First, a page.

Presentation on theme: "Word Endings: Word Endings –ed & -d Updated July 2012 by Sarah Bowers."— Presentation transcript:
Word Endings: Word Endings –ed & -d Updated July 2012 by Sarah Bowers
How is the Past Tense Formed? Past Tense of Regular Verbs – If a verb ends in a vowel, add “-d” Bake = bakedSmile = SmiledSkate = skated Blame = BlamedDecide = decidedParticipate = Participated – If a verb ends in a consonant, add “-ed” Look = Looked Guess = GuessedWatch = Watched Walk = WalkedDream = DreamedPlay = Played – If a regular verb ends in a single vowel and a single consonant (except x), double the consonant before you add -ed: beg = beggedclap = clapped fan = fanned hop = hopped jog = jogged pin = pinned
How is the Past Tense Formed? If the verb ends in a “y”, change y to i and add -ed: – apply = appliedcry = criedfry = fried hurry = hurriedmarry = marriedtry = tried Unfortunately, many verbs have irregular past tense forms, and will need to be memorized – Do not add –d or –ed Become = BecameRun = Ran Do = DidSpeak = Spoke Keep = KeptBuy = Bought Give = GaveTeach = Taught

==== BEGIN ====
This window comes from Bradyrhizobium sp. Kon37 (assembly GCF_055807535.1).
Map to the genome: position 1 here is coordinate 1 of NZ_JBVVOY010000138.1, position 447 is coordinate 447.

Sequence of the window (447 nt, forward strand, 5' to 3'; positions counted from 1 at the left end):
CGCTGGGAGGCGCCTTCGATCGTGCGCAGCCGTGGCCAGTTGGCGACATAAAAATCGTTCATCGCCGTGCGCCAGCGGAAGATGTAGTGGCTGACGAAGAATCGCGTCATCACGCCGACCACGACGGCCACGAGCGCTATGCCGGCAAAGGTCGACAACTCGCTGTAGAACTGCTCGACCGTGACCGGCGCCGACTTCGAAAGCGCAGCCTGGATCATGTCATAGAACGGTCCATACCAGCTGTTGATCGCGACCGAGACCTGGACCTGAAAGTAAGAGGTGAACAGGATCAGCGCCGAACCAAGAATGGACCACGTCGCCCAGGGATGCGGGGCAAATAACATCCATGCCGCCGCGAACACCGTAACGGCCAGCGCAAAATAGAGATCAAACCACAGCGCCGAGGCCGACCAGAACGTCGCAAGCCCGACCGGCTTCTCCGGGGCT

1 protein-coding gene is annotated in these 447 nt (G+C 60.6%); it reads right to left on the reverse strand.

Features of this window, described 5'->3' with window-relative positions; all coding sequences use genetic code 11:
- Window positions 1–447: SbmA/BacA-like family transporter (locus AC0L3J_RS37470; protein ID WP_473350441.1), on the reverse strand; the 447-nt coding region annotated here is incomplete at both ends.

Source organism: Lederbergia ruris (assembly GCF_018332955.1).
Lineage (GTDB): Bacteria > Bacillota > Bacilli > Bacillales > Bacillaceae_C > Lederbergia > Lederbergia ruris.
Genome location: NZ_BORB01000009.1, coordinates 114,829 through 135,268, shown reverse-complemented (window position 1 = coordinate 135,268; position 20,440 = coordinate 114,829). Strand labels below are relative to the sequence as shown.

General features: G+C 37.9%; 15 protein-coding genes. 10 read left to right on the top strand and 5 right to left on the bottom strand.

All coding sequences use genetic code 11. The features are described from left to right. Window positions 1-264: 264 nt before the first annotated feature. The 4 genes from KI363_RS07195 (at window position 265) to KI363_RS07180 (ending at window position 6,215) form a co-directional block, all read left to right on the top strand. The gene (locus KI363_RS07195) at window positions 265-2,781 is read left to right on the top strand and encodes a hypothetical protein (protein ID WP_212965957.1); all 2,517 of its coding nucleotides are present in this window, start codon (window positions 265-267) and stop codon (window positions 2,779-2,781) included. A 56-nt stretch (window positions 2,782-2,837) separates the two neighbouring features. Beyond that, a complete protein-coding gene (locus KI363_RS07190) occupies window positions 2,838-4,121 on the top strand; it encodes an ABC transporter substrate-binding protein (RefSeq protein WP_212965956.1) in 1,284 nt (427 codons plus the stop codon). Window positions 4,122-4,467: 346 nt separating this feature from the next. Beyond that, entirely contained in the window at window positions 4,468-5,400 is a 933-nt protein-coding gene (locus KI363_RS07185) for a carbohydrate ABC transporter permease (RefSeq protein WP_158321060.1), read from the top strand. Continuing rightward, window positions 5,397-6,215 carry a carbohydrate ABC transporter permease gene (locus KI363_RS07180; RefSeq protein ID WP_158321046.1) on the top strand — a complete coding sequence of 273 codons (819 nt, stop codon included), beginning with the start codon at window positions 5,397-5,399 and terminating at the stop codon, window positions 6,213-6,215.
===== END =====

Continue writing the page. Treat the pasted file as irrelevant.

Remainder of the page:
How are –ed or -d pronounced? Sounds like /t/ when verb ends in voiceless sound Slap = slapped, Fuss = fussed, Match = matched Sounds like /d/ when verbs ends in voiced sound Bag = bagged, Faze = fazed, Play = played Adds a syllable and sounds like / ə d/ or /id/ when verb ends in /d/ or /t/ Add = added, Wait = waited
Voiced consonants Voiceless consonant Sounds Sounds b p d t g k v f z s th th sz sh j ch l h m n ng r w y
Final Reminders Final –ed & -d has important grammatical meaning for listeners. Final –ed & -d must be pronounced. Final –ed & -d has three distinct pronunciations that are determined by the final sound of the neutral verb form.